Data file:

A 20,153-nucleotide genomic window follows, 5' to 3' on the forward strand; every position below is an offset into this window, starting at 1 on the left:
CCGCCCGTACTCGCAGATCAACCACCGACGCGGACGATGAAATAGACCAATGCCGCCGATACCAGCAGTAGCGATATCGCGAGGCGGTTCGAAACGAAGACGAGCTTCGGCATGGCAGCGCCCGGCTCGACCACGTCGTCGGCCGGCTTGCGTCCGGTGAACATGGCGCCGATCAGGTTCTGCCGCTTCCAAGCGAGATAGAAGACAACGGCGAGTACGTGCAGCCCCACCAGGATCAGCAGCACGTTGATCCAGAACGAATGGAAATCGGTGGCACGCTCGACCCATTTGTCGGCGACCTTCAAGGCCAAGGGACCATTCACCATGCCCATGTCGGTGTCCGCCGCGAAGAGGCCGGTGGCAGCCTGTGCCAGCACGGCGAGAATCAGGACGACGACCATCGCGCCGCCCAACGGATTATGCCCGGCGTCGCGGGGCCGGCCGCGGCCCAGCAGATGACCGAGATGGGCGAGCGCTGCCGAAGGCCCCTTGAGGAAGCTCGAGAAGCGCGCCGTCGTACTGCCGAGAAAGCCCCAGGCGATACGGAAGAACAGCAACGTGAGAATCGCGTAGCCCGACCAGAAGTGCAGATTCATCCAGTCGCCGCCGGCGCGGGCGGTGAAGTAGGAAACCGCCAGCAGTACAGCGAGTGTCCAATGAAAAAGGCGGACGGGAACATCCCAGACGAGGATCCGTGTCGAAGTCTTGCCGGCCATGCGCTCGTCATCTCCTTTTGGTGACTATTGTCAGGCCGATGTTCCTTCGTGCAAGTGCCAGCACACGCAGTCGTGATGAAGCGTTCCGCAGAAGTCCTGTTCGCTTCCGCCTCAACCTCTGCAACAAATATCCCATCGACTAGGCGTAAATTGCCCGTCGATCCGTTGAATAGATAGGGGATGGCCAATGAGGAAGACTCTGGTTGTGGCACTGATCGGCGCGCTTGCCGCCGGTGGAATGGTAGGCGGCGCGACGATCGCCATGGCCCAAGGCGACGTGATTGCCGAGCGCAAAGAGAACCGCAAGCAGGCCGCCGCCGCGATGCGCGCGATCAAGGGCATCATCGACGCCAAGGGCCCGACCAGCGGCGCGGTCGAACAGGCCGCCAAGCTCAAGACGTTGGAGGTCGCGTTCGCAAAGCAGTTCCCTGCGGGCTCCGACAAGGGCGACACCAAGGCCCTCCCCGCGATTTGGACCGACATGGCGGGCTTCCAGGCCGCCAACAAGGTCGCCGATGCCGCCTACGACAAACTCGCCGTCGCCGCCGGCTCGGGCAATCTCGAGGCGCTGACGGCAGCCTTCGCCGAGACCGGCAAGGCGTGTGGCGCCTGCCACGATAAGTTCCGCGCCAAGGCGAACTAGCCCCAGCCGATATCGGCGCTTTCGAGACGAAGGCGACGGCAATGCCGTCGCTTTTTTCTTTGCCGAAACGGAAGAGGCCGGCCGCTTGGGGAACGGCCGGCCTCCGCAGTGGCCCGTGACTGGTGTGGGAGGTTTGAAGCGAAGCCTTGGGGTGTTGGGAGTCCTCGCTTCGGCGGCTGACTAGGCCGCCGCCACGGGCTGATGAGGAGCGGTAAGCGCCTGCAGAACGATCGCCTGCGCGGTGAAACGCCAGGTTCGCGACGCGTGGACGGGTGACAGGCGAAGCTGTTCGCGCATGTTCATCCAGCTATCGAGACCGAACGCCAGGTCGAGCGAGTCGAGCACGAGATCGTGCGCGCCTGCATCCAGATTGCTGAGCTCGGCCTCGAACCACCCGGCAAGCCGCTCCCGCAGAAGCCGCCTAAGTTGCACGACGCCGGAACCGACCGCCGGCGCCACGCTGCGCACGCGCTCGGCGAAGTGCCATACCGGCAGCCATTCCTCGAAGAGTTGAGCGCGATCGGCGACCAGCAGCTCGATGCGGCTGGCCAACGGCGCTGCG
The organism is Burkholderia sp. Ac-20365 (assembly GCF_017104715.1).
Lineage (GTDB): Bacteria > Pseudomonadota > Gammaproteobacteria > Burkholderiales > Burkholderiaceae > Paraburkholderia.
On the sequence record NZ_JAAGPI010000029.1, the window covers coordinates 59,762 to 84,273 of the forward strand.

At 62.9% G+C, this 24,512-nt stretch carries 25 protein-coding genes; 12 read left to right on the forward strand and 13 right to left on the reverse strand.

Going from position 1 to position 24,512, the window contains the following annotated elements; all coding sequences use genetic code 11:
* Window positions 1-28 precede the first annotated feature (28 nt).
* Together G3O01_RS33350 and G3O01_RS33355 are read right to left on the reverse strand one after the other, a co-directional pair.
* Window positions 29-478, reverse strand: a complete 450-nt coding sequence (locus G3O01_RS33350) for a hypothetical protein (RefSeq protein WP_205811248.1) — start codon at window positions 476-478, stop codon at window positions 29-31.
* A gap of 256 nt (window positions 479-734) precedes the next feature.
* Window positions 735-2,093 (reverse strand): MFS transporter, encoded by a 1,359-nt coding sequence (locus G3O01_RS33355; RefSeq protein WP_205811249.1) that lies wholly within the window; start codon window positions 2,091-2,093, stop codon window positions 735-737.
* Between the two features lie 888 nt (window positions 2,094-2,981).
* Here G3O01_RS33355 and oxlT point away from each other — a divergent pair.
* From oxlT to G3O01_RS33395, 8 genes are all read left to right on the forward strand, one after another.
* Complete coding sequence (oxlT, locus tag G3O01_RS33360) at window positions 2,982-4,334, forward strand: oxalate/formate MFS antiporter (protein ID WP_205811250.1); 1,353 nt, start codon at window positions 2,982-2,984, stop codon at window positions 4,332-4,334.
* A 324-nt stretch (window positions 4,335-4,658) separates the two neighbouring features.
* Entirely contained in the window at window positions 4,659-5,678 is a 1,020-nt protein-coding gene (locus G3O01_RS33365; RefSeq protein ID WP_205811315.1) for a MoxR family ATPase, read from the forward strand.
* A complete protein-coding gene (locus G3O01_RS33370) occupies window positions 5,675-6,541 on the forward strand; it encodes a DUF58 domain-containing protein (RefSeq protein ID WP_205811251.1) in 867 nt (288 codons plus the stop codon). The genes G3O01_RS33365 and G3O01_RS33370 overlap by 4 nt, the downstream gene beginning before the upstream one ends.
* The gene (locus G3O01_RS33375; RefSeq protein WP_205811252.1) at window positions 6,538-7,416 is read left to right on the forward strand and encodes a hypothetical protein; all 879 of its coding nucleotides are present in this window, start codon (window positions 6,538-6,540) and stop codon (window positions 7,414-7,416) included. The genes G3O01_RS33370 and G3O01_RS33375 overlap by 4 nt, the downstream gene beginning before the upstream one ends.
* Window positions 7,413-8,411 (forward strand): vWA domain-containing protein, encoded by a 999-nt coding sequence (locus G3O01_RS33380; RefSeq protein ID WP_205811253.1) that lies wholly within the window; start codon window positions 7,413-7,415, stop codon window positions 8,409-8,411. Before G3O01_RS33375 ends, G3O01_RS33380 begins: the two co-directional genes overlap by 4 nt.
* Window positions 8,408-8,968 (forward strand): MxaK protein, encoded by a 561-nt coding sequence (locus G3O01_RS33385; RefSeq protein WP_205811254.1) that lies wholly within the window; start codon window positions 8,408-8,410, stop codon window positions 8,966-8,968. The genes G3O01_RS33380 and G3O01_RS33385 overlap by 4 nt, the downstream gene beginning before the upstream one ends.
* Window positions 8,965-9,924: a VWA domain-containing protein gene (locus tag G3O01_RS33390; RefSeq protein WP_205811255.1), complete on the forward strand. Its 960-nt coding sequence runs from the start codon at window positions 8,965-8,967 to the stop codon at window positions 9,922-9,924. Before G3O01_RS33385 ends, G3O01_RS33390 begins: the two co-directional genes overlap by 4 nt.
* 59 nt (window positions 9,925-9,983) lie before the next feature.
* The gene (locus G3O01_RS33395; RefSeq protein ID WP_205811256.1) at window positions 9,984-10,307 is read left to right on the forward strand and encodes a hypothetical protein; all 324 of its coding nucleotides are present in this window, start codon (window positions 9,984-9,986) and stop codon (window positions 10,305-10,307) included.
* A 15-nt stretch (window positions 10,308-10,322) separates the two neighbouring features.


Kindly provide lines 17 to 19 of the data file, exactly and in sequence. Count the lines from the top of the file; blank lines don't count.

* A 324-nt stretch (window positions 4,335-4,658) separates the two neighbouring features.
* Entirely contained in the window at window positions 4,659-5,678 is a 1,020-nt protein-coding gene (locus G3O01_RS33365; RefSeq protein ID WP_205811315.1) for a MoxR family ATPase, read from the forward strand.
* A complete protein-coding gene (locus G3O01_RS33370) occupies window positions 5,675-6,541 on the forward strand; it encodes a DUF58 domain-containing protein (RefSeq protein ID WP_205811251.1) in 867 nt (288 codons plus the stop codon). The genes G3O01_RS33365 and G3O01_RS33370 overlap by 4 nt, the downstream gene beginning before the upstream one ends.